Mike Bloomberg, who built his campaign in the shadows of the Democratic race, will formally enter the fray this week after a new poll out Tuesday qualified the former New York City mayor to participate in his first Democratic debate. Bloomberg’s inclusion in Wednesday’s debate in Las Vegas ahead of Saturday’s Nevada caucus—which he is not on the ballot of—was clinched by a NPR/PBS NewsHour/Marist national poll showing Bloomberg with 19 percent, second only to Bernie Sanders’ 31 percent. The poll also qualifies Bloomberg for the following debate in Charleston ahead of the South Carolina primary. Bloomberg is also sitting out that contest, the final vote before Super Tuesday on March 3, when 16 states and territories cast their ballots.
Bloomberg’s rise in national polling shows that his strategy of sitting out the early states, waiting for Democratic attrition, and building support beyond the first four nominating contests is ahead of schedule. After entering the race just months ago, officially declaring his candidacy in November, Bloomberg has run an untraditional campaign where he has largely eschewed normal candidate stuff. With billions of dollars of his own personal wealth at his disposal, Bloomberg has poured more than $300 million into TV advertisements in Super Tuesday states, more than the rest of the field has spent combined in the entire race. The aim has been to boost his name recognition and attempt to define the onetime Republican—who spoke at the 2004 Republican National Convention—before his rivals get a chance to. Because most candidates don’t have endless cash, they haven’t yet gotten to the states that the Bloomberg campaign is blanketing.
Ahead of his debate debut, Bloomberg had largely existed on the periphery of the Democratic conversation until his numbers perked up following Iowa and New Hampshire. Bloomberg had been polling in the single digits in a number of polls around the new year and he wasn’t eligible for the main Democratic debate ring, on which other candidates rely to get their message out, because he didn’t meet the DNC threshold that combined polling and numbers of donors to parse the candidates. The DNC, however, expanded upon its donor-polling formula for this next stage of the nomination process, and will also permit candidates to qualify to debate by registering 10 percent or more in four qualifying polls.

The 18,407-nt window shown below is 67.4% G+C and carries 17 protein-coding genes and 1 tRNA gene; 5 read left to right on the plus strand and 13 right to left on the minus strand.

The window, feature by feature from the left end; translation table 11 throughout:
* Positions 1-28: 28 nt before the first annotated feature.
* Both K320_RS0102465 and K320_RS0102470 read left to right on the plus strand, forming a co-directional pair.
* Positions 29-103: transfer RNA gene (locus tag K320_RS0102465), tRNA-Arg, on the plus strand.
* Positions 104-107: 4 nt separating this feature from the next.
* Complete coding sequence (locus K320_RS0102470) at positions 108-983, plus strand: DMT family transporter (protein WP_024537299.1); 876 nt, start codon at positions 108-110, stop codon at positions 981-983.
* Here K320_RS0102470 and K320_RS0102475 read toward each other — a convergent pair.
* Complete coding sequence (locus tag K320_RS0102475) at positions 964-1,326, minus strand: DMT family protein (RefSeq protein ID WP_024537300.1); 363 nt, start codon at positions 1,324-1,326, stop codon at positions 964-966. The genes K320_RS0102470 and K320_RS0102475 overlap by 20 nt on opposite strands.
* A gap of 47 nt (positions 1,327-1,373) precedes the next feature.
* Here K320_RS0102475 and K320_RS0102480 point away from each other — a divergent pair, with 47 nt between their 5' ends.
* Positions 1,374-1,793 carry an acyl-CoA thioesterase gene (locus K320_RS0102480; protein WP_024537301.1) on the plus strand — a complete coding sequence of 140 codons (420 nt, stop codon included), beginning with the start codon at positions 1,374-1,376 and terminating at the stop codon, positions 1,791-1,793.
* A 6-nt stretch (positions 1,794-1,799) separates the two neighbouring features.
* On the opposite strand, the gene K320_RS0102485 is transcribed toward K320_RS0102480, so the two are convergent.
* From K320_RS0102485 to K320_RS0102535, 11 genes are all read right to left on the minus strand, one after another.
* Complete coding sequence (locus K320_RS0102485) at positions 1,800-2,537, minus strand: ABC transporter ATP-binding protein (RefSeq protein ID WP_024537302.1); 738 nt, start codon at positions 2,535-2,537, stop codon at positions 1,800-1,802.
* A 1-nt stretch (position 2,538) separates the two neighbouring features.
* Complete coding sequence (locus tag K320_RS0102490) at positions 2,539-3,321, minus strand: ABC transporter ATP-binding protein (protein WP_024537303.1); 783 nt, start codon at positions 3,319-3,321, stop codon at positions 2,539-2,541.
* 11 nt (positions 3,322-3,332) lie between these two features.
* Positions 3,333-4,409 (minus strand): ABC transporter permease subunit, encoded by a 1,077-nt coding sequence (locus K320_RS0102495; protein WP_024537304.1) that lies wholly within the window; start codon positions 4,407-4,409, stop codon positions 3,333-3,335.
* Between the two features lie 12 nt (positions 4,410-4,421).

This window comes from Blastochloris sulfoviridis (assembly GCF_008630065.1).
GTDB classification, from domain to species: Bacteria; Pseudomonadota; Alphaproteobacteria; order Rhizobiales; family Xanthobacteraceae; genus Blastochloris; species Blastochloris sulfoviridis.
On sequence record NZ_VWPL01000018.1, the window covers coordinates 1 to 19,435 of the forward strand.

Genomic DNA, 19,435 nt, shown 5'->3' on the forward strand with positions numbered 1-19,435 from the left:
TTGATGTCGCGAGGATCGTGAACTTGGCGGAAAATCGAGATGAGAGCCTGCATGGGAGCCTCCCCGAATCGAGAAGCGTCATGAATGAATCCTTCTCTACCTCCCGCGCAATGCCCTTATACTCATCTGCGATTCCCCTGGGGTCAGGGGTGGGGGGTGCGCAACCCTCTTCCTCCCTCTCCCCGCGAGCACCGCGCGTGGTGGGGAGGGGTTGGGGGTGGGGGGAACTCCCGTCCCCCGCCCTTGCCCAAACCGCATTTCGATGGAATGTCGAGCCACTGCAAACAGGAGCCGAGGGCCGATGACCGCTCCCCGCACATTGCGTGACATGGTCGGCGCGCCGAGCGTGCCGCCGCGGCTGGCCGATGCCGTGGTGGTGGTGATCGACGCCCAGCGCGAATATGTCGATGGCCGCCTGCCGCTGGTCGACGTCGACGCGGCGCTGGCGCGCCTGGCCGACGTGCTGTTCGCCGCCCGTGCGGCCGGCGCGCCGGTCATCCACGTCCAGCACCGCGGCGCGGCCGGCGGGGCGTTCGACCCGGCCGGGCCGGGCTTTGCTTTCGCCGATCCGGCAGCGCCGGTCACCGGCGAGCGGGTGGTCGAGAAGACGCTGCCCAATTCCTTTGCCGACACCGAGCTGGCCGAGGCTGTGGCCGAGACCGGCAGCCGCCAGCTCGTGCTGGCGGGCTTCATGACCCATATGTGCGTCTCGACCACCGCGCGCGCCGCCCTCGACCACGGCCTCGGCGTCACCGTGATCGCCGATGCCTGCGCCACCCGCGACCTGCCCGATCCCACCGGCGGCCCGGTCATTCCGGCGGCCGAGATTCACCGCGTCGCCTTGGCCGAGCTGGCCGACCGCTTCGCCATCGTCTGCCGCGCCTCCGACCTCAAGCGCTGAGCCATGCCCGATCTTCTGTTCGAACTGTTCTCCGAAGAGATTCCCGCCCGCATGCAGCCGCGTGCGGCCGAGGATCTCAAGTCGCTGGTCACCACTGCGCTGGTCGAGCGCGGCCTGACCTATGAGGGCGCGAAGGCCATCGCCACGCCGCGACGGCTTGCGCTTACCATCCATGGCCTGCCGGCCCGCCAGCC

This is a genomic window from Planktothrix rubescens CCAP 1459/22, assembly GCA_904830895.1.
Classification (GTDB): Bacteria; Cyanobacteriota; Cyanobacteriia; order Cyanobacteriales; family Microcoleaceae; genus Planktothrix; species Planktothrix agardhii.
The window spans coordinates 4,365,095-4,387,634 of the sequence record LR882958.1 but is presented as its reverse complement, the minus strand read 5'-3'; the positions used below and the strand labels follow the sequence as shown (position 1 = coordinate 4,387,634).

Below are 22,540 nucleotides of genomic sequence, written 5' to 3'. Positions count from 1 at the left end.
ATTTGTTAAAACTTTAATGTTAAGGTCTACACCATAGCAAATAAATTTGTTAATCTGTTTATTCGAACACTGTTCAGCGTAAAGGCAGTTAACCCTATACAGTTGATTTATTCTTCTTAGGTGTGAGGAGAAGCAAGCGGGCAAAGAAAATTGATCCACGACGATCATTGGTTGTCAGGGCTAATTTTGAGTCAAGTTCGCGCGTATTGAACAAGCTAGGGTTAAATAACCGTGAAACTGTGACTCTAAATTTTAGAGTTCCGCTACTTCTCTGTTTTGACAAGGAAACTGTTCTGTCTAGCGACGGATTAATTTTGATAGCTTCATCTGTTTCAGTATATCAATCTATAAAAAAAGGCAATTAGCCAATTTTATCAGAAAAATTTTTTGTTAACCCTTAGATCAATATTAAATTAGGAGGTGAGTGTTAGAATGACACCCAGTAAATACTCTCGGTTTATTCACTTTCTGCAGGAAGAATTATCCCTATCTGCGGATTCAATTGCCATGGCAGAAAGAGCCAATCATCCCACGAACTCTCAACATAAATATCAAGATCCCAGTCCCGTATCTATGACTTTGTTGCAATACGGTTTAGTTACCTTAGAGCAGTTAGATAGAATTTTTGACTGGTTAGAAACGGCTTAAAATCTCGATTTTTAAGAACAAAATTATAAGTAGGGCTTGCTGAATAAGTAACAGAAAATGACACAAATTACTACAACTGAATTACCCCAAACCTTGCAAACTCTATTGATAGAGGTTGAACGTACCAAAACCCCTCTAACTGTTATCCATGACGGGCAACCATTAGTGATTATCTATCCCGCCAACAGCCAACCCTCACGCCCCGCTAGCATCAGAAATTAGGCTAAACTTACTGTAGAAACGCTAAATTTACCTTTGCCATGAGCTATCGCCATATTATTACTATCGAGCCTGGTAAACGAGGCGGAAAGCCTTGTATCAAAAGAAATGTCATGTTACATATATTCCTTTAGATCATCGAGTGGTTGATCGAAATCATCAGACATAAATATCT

This week’s debate brings the billionaire mayor into the fold after a week of rising criticism of his past policies and statements on race and policing while mayor. Debating isn’t seen as one of Bloomberg’s strengths, hence his prepackaged made-for-TV candidacy thus far, and will give his rivals a chance to directly confront the now-contender on his record. Wednesday’s other debate participants will be Sens. Elizabeth Warren of Massachusetts and Amy Klobuchar of Minnesota; former Vice President Joe Biden; and Pete Buttigieg, the former mayor of South Bend, Indiana. Previous debate participants billionaire candidate Tom Steyer and Rep. Tulsi Gabbard of Hawaii appear unlikely to meet the threshold to debate.